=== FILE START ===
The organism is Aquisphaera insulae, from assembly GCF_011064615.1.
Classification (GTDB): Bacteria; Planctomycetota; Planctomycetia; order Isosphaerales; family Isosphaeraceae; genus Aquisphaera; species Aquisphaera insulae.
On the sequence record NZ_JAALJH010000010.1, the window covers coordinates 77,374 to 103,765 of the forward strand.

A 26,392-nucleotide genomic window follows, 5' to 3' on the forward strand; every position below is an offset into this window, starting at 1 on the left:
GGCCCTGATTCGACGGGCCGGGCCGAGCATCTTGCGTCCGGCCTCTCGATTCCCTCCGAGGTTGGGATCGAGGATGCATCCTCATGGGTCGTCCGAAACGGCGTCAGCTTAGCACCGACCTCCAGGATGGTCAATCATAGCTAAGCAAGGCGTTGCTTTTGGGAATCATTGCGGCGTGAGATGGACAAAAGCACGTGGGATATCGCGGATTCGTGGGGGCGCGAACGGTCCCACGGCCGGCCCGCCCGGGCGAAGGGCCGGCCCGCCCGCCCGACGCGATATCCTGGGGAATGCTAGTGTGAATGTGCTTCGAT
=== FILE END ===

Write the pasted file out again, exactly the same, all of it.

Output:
The organism is Aquisphaera insulae, from assembly GCF_011064615.1.
Classification (GTDB): Bacteria; Planctomycetota; Planctomycetia; order Isosphaerales; family Isosphaeraceae; genus Aquisphaera; species Aquisphaera insulae.
On the sequence record NZ_JAALJH010000010.1, the window covers coordinates 77,374 to 103,765 of the forward strand.

A 26,392-nucleotide genomic window follows, 5' to 3' on the forward strand; every position below is an offset into this window, starting at 1 on the left:
GGCCCTGATTCGACGGGCCGGGCCGAGCATCTTGCGTCCGGCCTCTCGATTCCCTCCGAGGTTGGGATCGAGGATGCATCCTCATGGGTCGTCCGAAACGGCGTCAGCTTAGCACCGACCTCCAGGATGGTCAATCATAGCTAAGCAAGGCGTTGCTTTTGGGAATCATTGCGGCGTGAGATGGACAAAAGCACGTGGGATATCGCGGATTCGTGGGGGCGCGAACGGTCCCACGGCCGGCCCGCCCGGGCGAAGGGCCGGCCCGCCCGCCCGACGCGATATCCTGGGGAATGCTAGTGTGAATGTGCTTCGAT